Real Estate Tax Reform Hacks: Renting, Buying, And Investing

Last week I posted on how the new tax reform law has increased the attractiveness of renting a home vs. buying a home because of the increase in the standard deduction and the $10,000 limit on the deductibility of state and local taxes. As I pointed out in a November 2017 post the real problem for homeowners with the new tax law is that it has created an asymmetry between landlords and homeowners. Landlords can fully deduct property taxes and probably itemize while many homeowners won’t.
But you can make this assymetry work in your favor if you are adventurous enough. I’m about to propose some pretty far out strategies for capturing the full benefit of property tax and mortgage interest deductions so I should state a few caveats here. First, don’t do anything without first consulting a tax professional. Second, I am not a tax professional so take whatever I say with a grain of salt. Third, these ideas are just directional. In other words, you could tweak them endlessly to suit your own needs.
I actually referenced this first strategy in my November 2017 post: the sale/ lease back. The idea here is that you sell your home to a “friendly” investor – could be a relative, neighbor, or a friend – who will let you rent the home back from them at a rate that basically covers their net carrying costs. Since, as an investor, they can take deductions that you can’t their carrying cost should be lower than yours – i.e. they will be able to pass their tax savings onto you. Now, I wonder if you could combine the sale/ lease back with seller financing or does that just get too weird for the IRS?

Hacking tax reform
Yeah, that’s how taxes feel.

If you are worried about the optics of this arrangement or the financial risk of a relative/ friend/ neighbor owning your home there is actually at least one company out there that will do the same thing for you. (Interestingly, I actually predicted the formation of these companies in my November 2017 post). EasyKnock will buy your home, lease it back to you for up to 5 years, and then you can either buy your home back or let them sell it for you. If they sell it you take the gains or losses upon sale as if you had owned it all along.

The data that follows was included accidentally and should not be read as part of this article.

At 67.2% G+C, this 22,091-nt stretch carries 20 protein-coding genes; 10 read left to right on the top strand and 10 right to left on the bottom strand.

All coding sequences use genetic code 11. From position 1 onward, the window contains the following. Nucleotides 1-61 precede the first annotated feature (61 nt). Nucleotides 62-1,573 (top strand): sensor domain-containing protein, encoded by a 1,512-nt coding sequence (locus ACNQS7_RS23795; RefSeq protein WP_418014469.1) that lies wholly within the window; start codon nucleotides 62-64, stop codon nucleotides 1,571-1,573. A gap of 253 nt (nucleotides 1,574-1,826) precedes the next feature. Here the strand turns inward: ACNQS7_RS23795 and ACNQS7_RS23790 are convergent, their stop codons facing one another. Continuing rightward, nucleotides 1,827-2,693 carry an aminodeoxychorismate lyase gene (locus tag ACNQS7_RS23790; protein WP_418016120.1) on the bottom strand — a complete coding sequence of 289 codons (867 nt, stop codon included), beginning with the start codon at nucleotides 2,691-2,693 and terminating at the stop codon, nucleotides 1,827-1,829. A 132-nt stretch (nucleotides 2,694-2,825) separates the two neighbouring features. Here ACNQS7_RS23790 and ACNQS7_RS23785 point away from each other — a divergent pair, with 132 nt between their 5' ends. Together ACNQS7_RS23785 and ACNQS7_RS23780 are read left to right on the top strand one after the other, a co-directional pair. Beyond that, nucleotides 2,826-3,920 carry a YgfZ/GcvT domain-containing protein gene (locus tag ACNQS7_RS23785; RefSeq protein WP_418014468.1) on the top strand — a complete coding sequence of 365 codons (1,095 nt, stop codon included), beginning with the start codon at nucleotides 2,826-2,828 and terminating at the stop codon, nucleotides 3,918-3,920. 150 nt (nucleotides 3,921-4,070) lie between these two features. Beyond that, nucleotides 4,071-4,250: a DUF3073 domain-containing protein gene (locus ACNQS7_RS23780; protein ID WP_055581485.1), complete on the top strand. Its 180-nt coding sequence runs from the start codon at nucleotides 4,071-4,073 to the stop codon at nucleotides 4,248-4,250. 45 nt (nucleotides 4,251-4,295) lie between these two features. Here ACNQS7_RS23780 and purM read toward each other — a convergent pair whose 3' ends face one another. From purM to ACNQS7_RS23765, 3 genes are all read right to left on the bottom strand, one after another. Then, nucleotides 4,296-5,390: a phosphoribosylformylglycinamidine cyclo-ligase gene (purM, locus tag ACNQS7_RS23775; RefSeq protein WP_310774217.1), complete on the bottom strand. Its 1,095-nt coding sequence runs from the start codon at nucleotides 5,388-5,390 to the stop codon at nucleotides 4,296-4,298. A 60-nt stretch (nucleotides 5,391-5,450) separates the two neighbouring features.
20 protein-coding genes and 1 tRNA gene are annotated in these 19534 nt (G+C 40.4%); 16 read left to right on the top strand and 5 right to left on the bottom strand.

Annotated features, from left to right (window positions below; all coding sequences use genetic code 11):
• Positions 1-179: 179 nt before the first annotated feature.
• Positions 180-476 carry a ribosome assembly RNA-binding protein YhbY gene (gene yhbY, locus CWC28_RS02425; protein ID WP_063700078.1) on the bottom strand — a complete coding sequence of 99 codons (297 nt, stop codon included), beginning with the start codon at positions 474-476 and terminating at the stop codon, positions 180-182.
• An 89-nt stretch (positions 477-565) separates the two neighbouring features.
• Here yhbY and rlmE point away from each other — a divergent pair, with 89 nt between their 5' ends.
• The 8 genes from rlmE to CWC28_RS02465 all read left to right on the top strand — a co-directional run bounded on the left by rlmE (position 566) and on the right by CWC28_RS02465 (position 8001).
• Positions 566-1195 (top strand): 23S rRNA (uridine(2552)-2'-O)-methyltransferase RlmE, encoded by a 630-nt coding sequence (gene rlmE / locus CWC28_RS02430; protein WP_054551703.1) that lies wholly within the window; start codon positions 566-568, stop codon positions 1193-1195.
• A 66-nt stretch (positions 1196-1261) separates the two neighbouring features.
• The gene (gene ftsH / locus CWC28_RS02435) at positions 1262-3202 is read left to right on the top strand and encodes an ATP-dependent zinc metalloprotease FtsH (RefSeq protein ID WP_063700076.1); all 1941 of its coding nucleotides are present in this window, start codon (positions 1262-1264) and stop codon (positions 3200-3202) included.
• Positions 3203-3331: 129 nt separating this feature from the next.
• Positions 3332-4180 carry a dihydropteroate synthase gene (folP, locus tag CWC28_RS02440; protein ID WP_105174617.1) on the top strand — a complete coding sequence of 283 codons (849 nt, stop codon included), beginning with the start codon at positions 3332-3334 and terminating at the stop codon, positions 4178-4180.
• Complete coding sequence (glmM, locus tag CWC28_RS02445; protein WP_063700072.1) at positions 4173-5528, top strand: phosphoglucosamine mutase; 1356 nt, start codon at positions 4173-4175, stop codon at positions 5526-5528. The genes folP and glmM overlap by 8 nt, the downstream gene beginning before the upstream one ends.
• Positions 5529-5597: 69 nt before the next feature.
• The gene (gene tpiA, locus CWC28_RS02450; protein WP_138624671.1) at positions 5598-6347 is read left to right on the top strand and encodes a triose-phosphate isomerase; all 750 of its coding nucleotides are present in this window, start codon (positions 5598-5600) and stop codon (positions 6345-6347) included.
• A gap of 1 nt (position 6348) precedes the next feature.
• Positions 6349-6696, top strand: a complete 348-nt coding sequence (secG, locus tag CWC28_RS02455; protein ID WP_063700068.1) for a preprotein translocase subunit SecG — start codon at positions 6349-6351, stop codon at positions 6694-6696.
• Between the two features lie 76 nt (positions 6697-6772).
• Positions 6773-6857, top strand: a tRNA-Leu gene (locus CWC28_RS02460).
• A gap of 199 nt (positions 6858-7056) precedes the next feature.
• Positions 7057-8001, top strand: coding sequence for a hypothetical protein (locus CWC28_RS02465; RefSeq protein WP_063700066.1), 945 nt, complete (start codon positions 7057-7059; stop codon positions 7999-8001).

What I don’t know about this alternative is how the economics work out. EasyKnock is obviously in business to make money and I don’t know if they set up their company to explicitly leverage the asymmetry in the tax laws or not. However, it’s probably worth investigating.
Of course, you could also just rent if the math works out better for you – and that just might be the case since a landlord’s carrying cost is lower than a homeowner’s now. However, the main downside of renting, and this is one of the main reasons that people buy, is that your rent will go up over time whereas mortgage payments will stay flat. Well, it turns out that you can offset rising rents by buying an equivalent rental property and using the rent from that property to cover the rent on your home.
OK, that might have just left your head spinning so let me explain what I’m proposing here without throwing a lot of numbers around (If you really need the numbers I can certainly provide them but I would probably lose a lot of readers). Picture a couple renting a condo that they really like and an identical condo comes on the market that they are interested in buying. Well, from a purely financial perspective they would clearly be better off buying the other condo as an investment property, and continuing to rent their current home, instead of buying the other condo to live in.
There are a couple of ways to think about this. One way is to simply recognize that if you are going to own a condo it is cheaper to own it as an investor than owning it as a homeowner. The other way to think about it is that the investment property rent eliminates the rent on your home in perpetuity – they rise in tandem. So in the end you are living in the condo of your dreams and paying a mortgage with the tax benefits of owning an investment property. You have essentially converted your rental property into an owner occupied property.
In reality it doesn’t matter if you buy an investment property identical to the one you are renting or not. It just needs to be close in value, carrying costs, and rental income.
Let me know what you think of these ideas.
#PropertyTaxes #RentVsBuy #TaxReform #TCJA
Gary Lucido is the President of Lucid Realty, the Chicago area’s full service real estate brokerage that offers home buyer rebates and discount commissions. If you want to keep up to date on the Chicago real estate market, get an insider’s view of the seamy underbelly of the real estate industry, or you just think he’s the next Kurt Vonnegut you can Subscribe to Getting Real by Email using the form below. Please be sure to verify your email address when you receive the verification notice.

Enter your email address:Delivered by FeedBurner


Leave a Reply